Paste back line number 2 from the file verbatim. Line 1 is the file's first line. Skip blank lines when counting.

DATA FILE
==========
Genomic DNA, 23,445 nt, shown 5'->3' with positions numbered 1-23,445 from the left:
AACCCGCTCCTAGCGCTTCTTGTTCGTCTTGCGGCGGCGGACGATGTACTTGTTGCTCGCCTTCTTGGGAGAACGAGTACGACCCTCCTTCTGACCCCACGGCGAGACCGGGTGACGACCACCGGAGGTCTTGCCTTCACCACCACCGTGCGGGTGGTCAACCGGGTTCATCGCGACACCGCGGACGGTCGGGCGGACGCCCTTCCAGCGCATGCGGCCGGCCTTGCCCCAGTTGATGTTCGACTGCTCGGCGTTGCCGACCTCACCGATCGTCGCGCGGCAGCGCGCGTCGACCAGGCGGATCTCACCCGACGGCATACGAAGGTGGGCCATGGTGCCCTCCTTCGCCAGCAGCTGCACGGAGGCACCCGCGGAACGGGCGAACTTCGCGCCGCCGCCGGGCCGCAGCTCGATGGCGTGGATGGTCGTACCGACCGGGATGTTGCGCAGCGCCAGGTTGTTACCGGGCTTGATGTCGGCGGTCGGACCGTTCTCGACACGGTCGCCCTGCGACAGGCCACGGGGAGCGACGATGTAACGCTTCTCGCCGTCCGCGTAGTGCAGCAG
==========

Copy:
AACCCGCTCCTAGCGCTTCTTGTTCGTCTTGCGGCGGCGGACGATGTACTTGTTGCTCGCCTTCTTGGGAGAACGAGTACGACCCTCCTTCTGACCCCACGGCGAGACCGGGTGACGACCACCGGAGGTCTTGCCTTCACCACCACCGTGCGGGTGGTCAACCGGGTTCATCGCGACACCGCGGACGGTCGGGCGGACGCCCTTCCAGCGCATGCGGCCGGCCTTGCCCCAGTTGATGTTCGACTGCTCGGCGTTGCCGACCTCACCGATCGTCGCGCGGCAGCGCGCGTCGACCAGGCGGATCTCACCCGACGGCATACGAAGGTGGGCCATGGTGCCCTCCTTCGCCAGCAGCTGCACGGAGGCACCCGCGGAACGGGCGAACTTCGCGCCGCCGCCGGGCCGCAGCTCGATGGCGTGGATGGTCGTACCGACCGGGATGTTGCGCAGCGCCAGGTTGTTACCGGGCTTGATGTCGGCGGTCGGACCGTTCTCGACACGGTCGCCCTGCGACAGGCCACGGGGAGCGACGATGTAACGCTTCTCGCCGTCCGCGTAGTGCAGCAG